“Salvator Mundi,” a painting by Italian Renaissance artist Leonardo da Vinci, has shattered all records to sell for $450.3 million. The auction was held Wednesday at Christie’s auction house in New York.
The painting, which name translates from Italian to “Savior of the World,” was purchased by an anonymous buyer. It is believed to be the last remaining privately-owned da Vinci work.
Prior to last night’s record sale, Picasso held the title of highest price ever paid for a painting at auction with his “Woman of Algiers (Version O).” His work sold for $179.4 million in May 2015.
The all-time highest known sales price of a painting also occurred in May 2015 when the David Geffen Foundation sold Willem de Kooning’s “Interchange” for a reported $300 million to Kenneth C. Griffin.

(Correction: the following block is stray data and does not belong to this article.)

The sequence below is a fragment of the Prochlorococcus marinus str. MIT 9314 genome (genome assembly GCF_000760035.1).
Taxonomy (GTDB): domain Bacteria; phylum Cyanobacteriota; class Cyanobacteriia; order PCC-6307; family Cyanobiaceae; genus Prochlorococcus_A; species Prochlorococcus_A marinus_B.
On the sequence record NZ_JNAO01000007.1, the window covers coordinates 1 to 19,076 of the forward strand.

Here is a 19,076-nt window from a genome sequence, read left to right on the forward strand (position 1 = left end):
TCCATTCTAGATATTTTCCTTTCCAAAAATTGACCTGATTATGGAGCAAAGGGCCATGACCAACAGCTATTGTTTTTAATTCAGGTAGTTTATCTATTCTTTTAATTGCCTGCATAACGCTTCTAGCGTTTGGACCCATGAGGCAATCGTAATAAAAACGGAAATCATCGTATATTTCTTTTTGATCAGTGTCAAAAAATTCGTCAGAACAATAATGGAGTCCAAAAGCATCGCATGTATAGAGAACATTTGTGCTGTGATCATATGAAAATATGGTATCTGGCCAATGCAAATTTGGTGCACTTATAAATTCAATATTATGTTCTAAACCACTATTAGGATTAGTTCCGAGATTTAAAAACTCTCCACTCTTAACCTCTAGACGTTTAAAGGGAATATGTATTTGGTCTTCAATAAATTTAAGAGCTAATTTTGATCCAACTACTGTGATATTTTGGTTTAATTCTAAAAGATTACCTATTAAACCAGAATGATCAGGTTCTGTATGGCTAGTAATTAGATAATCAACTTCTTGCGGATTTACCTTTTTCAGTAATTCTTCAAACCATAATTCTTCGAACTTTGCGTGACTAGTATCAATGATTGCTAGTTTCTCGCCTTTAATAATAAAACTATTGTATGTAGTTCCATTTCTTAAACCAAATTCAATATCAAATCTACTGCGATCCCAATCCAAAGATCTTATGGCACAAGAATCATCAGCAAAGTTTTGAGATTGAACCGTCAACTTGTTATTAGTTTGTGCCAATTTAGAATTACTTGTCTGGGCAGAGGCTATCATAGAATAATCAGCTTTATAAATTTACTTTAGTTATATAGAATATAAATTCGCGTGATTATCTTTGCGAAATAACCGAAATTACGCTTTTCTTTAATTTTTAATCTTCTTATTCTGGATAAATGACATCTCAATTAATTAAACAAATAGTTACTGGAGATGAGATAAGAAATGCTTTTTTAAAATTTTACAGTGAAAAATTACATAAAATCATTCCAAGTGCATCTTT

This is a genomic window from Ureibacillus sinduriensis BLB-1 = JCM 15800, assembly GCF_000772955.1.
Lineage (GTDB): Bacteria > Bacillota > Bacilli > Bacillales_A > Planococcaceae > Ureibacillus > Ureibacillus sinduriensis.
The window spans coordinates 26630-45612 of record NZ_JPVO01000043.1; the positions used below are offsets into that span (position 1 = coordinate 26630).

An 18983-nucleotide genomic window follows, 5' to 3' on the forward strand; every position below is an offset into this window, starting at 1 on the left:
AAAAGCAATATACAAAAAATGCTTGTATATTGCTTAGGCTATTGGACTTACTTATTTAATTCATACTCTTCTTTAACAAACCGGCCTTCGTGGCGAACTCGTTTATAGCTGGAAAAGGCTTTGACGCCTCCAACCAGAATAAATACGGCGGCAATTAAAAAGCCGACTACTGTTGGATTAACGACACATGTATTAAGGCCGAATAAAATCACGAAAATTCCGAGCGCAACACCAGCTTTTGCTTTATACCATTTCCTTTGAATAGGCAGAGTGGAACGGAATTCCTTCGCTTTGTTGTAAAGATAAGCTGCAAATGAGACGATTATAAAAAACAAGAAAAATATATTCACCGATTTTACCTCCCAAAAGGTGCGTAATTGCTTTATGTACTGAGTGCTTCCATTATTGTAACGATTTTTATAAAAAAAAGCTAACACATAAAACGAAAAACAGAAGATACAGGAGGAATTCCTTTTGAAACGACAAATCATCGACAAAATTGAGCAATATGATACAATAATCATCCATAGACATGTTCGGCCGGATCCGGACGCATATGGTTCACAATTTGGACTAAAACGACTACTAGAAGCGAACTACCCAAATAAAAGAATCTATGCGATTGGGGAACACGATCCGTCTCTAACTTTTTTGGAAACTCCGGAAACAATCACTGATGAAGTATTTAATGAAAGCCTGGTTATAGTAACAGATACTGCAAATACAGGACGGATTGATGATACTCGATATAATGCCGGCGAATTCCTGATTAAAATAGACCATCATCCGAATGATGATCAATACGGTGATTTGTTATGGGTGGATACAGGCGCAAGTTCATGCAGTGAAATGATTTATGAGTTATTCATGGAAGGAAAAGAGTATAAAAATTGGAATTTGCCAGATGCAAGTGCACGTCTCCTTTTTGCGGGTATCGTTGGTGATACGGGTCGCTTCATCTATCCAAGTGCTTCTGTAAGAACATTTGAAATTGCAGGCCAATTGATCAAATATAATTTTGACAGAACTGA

The 500-year-old “Salvator Mundi” depicts Jesus Christ holding a crystal sphere and features Leonardo da Vinci’s signature technique build up of at least five thin coats of paint to achieve the flesh tones, which led to the painting’s nick name of the “male Mona Lisa.”
Fewer than 20 paintings by Leonardo are known to exist.
The auction ran for a brief 19 minutes, but stunned the world when about half-way through, the price more than tripled the opening $100 million sales price.
The total sales price of $450,312,500.00 includes a winning bid of $400 million plus the fees (buyer’s premium) paid to the auction house.
Applause and cheering rang out at the hammer came down on the final bid.
Originally completed around 1500 AD, the 26-inch-tall painting was once owned by King Charles I of England. The work had disappeared from known existence until around 1900 when it resurfaced and was thought to have been a replica piece.
It was sold as the work of a Leonardo disciple in 1958, then again in 2005.
Once layers of over-paint were carefully removed, Leonardo’s masterpiece was revealed and authenticated.